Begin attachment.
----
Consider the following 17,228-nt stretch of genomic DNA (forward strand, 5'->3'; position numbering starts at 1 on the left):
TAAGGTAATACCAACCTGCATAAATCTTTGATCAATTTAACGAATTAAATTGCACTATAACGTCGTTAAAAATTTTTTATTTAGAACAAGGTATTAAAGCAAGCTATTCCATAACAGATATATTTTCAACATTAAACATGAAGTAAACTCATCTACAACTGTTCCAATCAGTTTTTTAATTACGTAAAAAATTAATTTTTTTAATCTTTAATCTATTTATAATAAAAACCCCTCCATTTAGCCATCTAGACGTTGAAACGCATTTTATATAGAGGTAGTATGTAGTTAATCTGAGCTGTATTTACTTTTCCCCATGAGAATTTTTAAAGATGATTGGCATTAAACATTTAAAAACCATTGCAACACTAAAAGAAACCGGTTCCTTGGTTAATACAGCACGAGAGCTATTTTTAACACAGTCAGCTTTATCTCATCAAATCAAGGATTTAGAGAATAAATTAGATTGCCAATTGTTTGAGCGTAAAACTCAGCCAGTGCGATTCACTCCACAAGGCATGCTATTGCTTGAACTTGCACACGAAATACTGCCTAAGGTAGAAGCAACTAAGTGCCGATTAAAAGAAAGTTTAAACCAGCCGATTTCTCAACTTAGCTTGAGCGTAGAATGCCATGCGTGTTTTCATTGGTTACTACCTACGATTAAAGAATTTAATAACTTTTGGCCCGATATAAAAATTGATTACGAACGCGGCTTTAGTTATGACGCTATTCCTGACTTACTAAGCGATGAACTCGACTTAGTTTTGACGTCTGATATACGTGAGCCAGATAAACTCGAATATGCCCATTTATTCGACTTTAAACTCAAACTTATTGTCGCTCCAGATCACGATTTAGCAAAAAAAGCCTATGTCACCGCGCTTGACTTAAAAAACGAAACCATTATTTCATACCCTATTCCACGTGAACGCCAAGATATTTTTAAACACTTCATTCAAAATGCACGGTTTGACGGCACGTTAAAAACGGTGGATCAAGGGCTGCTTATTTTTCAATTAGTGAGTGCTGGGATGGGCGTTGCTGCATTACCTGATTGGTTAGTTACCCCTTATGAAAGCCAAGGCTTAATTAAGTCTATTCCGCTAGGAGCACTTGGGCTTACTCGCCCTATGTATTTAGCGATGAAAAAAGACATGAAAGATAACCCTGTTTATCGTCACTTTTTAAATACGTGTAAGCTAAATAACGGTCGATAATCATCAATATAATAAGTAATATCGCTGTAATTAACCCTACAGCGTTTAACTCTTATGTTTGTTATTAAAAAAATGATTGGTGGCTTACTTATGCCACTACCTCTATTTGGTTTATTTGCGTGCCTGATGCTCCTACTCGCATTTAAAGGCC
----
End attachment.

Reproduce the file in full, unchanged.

Consider the following 17,228-nt stretch of genomic DNA (forward strand, 5'->3'; position numbering starts at 1 on the left):
TAAGGTAATACCAACCTGCATAAATCTTTGATCAATTTAACGAATTAAATTGCACTATAACGTCGTTAAAAATTTTTTATTTAGAACAAGGTATTAAAGCAAGCTATTCCATAACAGATATATTTTCAACATTAAACATGAAGTAAACTCATCTACAACTGTTCCAATCAGTTTTTTAATTACGTAAAAAATTAATTTTTTTAATCTTTAATCTATTTATAATAAAAACCCCTCCATTTAGCCATCTAGACGTTGAAACGCATTTTATATAGAGGTAGTATGTAGTTAATCTGAGCTGTATTTACTTTTCCCCATGAGAATTTTTAAAGATGATTGGCATTAAACATTTAAAAACCATTGCAACACTAAAAGAAACCGGTTCCTTGGTTAATACAGCACGAGAGCTATTTTTAACACAGTCAGCTTTATCTCATCAAATCAAGGATTTAGAGAATAAATTAGATTGCCAATTGTTTGAGCGTAAAACTCAGCCAGTGCGATTCACTCCACAAGGCATGCTATTGCTTGAACTTGCACACGAAATACTGCCTAAGGTAGAAGCAACTAAGTGCCGATTAAAAGAAAGTTTAAACCAGCCGATTTCTCAACTTAGCTTGAGCGTAGAATGCCATGCGTGTTTTCATTGGTTACTACCTACGATTAAAGAATTTAATAACTTTTGGCCCGATATAAAAATTGATTACGAACGCGGCTTTAGTTATGACGCTATTCCTGACTTACTAAGCGATGAACTCGACTTAGTTTTGACGTCTGATATACGTGAGCCAGATAAACTCGAATATGCCCATTTATTCGACTTTAAACTCAAACTTATTGTCGCTCCAGATCACGATTTAGCAAAAAAAGCCTATGTCACCGCGCTTGACTTAAAAAACGAAACCATTATTTCATACCCTATTCCACGTGAACGCCAAGATATTTTTAAACACTTCATTCAAAATGCACGGTTTGACGGCACGTTAAAAACGGTGGATCAAGGGCTGCTTATTTTTCAATTAGTGAGTGCTGGGATGGGCGTTGCTGCATTACCTGATTGGTTAGTTACCCCTTATGAAAGCCAAGGCTTAATTAAGTCTATTCCGCTAGGAGCACTTGGGCTTACTCGCCCTATGTATTTAGCGATGAAAAAAGACATGAAAGATAACCCTGTTTATCGTCACTTTTTAAATACGTGTAAGCTAAATAACGGTCGATAATCATCAATATAATAAGTAATATCGCTGTAATTAACCCTACAGCGTTTAACTCTTATGTTTGTTATTAAAAAAATGATTGGTGGCTTACTTATGCCACTACCTCTATTTGGTTTATTTGCGTGCCTGATGCTCCTACTCGCATTTAAAGGCC